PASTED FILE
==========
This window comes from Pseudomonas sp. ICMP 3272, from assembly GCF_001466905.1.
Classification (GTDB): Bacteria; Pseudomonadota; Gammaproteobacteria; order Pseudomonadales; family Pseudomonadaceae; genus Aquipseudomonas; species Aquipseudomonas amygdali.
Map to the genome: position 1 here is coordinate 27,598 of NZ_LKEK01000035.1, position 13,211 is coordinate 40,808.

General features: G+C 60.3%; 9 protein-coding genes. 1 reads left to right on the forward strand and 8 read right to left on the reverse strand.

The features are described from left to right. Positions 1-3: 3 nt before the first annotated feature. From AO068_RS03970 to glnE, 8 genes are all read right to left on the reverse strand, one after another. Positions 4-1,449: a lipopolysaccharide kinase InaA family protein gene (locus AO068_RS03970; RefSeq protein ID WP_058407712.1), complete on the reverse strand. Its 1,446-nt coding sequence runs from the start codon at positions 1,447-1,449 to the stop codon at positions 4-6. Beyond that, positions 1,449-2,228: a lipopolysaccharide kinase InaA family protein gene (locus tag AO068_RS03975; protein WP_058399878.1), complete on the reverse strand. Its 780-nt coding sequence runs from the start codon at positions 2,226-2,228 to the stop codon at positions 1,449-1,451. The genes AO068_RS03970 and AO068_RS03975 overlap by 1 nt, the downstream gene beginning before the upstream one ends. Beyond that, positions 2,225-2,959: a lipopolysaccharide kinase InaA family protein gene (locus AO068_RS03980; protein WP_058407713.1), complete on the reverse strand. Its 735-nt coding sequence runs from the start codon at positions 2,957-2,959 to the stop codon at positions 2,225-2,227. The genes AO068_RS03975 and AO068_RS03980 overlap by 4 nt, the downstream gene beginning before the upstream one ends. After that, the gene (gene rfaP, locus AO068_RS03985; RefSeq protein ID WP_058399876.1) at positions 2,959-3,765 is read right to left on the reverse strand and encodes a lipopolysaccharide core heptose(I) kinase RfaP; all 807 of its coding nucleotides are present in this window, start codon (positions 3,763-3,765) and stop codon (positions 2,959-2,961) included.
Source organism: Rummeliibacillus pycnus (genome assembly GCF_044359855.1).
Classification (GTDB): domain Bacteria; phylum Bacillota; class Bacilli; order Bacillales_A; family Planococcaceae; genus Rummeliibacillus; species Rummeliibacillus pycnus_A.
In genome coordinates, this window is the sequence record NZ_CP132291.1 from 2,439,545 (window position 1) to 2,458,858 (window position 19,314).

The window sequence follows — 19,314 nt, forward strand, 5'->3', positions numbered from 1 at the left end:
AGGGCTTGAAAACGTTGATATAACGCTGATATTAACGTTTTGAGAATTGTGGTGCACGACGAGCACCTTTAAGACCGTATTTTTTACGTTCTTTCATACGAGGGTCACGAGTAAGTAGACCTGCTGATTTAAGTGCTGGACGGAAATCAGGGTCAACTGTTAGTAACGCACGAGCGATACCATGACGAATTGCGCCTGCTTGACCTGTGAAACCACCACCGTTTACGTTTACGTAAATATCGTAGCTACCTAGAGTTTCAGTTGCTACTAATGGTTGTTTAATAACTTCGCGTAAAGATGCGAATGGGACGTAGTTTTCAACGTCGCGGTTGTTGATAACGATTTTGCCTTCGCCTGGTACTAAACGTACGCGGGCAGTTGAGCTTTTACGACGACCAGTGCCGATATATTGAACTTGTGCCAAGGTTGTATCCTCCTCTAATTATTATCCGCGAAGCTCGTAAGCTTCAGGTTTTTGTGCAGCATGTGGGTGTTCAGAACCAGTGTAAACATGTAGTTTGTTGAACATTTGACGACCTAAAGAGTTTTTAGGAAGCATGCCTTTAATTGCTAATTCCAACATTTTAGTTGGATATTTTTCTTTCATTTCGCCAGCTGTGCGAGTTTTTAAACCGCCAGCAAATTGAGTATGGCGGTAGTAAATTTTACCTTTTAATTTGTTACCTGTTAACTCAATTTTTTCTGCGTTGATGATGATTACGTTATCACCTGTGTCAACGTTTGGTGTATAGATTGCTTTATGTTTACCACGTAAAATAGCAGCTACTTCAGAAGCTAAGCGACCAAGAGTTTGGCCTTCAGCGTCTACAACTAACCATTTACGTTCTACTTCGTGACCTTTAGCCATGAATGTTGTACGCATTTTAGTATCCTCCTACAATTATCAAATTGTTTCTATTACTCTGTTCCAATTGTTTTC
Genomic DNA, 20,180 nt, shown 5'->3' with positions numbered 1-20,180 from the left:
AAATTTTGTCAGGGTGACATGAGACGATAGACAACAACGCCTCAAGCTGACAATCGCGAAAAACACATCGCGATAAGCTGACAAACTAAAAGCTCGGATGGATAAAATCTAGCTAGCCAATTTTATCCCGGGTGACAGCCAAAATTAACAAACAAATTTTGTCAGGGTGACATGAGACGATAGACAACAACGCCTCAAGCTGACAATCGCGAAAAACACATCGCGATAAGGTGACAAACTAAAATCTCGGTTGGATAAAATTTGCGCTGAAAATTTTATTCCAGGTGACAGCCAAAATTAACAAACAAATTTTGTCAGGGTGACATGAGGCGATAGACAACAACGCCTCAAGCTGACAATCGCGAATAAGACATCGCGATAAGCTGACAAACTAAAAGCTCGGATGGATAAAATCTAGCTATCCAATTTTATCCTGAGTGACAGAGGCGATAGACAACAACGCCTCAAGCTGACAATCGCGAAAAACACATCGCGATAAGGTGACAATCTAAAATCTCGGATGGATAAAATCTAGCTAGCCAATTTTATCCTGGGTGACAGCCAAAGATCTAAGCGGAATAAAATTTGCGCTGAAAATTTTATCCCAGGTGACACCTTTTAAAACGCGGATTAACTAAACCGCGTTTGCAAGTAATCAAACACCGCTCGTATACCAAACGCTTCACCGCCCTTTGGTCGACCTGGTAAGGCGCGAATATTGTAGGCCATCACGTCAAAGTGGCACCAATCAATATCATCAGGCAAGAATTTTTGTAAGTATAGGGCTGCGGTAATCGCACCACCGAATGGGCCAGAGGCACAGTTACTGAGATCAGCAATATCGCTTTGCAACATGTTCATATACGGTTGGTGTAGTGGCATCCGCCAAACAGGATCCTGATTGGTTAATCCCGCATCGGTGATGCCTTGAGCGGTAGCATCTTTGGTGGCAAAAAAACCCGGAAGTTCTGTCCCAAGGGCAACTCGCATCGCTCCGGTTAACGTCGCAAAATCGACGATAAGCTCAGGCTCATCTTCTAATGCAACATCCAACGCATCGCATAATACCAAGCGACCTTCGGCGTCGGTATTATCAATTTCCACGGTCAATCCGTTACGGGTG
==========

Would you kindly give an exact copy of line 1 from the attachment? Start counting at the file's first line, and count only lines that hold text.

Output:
This window comes from Pseudomonas sp. ICMP 3272, from assembly GCF_001466905.1.